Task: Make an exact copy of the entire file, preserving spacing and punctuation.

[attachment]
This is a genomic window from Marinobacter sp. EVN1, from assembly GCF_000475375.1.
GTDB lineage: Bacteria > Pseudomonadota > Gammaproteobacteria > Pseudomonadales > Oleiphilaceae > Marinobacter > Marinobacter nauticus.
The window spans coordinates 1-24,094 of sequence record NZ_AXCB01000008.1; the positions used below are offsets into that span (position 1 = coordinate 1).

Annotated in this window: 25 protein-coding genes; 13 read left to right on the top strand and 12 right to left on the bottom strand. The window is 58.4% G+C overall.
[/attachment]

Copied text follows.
This is a genomic window from Marinobacter sp. EVN1, from assembly GCF_000475375.1.
GTDB lineage: Bacteria > Pseudomonadota > Gammaproteobacteria > Pseudomonadales > Oleiphilaceae > Marinobacter > Marinobacter nauticus.
The window spans coordinates 1-24,094 of sequence record NZ_AXCB01000008.1; the positions used below are offsets into that span (position 1 = coordinate 1).

Annotated in this window: 25 protein-coding genes; 13 read left to right on the top strand and 12 right to left on the bottom strand. The window is 58.4% G+C overall.